Progressive era

Once landing on shore, evening has fallen. Light is transitory, and the wind is rising violently. The narrator becomes exceedingly anxious, and resolves that either the creature or he will die tonight. Elizabeth observes his agitation and questions him; Victor gives her a vague answer, saying that the night is dreadful. Believing that he can spare Elizabeth a grisly combat scene, he bids her to retire before him, that he might gain knowledge of the creature’s whereabouts. He walks up and down, waiting. Suddenly a scream breaks from Elizabeth’s room. After hesitating a moment, Victor runs in, only to find his bride murdered. Upon that vision, he falls to the ground senseless.
When he recovers, he is surrounded by people of the inn. Their grief is only a shadow of his. He goes to the room where Elizabeth has been laid out. With the handkerchief across her face, she looks as if she could merely be asleep. The creature’s black fingerprints are visible on the neck, as they are with all victims. As Victor looks up, he sees the perpetrator grinning at him. He fires a shot after him, but is unsuccessful. Frankenstein alerts the rest of the people in the inn of his presence, and they attempt to find him, with no luck. He wants to aid in the search, but his steps are like a drunken man so he is carried to his bed, hardly conscious. Later he joins the mourners around Elizabeth in weeping. He then remembers his father and brother, wondering if they are safe. He resolves to proceed to Geneva as quickly as possible. As he travels, he states that all hopes of happiness are gone.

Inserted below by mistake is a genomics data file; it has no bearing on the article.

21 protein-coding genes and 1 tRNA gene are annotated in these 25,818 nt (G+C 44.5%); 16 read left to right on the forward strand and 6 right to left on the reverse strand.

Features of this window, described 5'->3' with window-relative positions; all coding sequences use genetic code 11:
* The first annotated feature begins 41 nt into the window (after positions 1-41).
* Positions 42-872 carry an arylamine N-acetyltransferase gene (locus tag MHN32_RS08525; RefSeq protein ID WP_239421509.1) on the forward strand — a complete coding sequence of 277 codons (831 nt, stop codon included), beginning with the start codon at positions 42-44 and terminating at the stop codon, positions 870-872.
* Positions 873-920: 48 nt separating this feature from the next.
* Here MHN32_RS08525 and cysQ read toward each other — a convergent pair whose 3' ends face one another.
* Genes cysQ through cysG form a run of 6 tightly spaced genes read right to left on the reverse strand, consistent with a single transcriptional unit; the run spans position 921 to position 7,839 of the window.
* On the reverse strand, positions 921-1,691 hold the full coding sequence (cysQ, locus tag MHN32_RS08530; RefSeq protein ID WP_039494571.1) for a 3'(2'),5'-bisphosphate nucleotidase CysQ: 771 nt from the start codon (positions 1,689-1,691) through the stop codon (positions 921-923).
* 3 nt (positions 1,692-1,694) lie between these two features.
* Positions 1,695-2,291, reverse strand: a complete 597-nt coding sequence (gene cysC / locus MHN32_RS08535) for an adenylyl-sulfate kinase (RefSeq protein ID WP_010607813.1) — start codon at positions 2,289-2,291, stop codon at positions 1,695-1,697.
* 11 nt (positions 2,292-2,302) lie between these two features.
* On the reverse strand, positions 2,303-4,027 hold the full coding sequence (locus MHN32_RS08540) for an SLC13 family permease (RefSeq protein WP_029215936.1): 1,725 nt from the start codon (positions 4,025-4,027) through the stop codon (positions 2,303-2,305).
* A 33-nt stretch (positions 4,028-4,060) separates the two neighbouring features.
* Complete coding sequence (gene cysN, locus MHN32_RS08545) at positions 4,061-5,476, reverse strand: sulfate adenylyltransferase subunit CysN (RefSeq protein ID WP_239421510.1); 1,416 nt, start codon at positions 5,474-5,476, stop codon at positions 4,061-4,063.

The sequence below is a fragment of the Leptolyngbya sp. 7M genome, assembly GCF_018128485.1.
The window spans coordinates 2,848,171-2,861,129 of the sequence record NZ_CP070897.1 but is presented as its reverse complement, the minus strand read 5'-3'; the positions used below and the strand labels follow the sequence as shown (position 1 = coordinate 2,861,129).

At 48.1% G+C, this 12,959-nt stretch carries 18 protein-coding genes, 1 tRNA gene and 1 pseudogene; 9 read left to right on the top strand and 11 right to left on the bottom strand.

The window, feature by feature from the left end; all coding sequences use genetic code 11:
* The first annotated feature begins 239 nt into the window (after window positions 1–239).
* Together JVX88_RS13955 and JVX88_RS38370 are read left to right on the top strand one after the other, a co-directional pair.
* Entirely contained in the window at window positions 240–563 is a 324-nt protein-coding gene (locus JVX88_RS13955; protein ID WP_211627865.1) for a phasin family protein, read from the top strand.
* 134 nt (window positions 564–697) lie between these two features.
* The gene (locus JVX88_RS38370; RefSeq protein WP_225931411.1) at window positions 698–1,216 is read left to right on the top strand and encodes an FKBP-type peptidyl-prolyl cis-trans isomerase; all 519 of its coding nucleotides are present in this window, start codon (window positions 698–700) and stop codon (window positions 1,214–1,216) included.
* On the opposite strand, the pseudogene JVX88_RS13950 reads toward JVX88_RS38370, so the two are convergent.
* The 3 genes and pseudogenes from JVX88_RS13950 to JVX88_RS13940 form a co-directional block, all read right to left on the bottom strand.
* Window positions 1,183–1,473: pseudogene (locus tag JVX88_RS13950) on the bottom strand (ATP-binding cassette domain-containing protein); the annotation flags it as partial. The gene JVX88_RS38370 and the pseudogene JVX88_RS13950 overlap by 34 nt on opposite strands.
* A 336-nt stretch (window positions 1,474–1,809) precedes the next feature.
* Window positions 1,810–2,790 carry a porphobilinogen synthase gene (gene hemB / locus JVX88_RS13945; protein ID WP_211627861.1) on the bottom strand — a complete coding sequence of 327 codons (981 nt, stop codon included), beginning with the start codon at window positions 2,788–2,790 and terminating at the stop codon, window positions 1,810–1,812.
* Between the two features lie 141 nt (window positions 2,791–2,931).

Both Alphonse and Ernest are safe upon his arrival. After hearing the news of Elizabeth’s murder, his father goes into a decline and dies within a few days. The narrator knows not what becomes of himhe loses sensation for all except chains and darkness. Liberty would be useless, but he awakens to revenge. The first step towards this is revealing the entire story to a magistrate. The official listens attentively, and assures him that nothing will be spared to find the villain. However, he doubts there will be success in pursuing a superhuman being who seems to have effectively disappeared. Victor is enraged and states that he will pursue the creature’s destruction himself. He leaves the house very disturbed.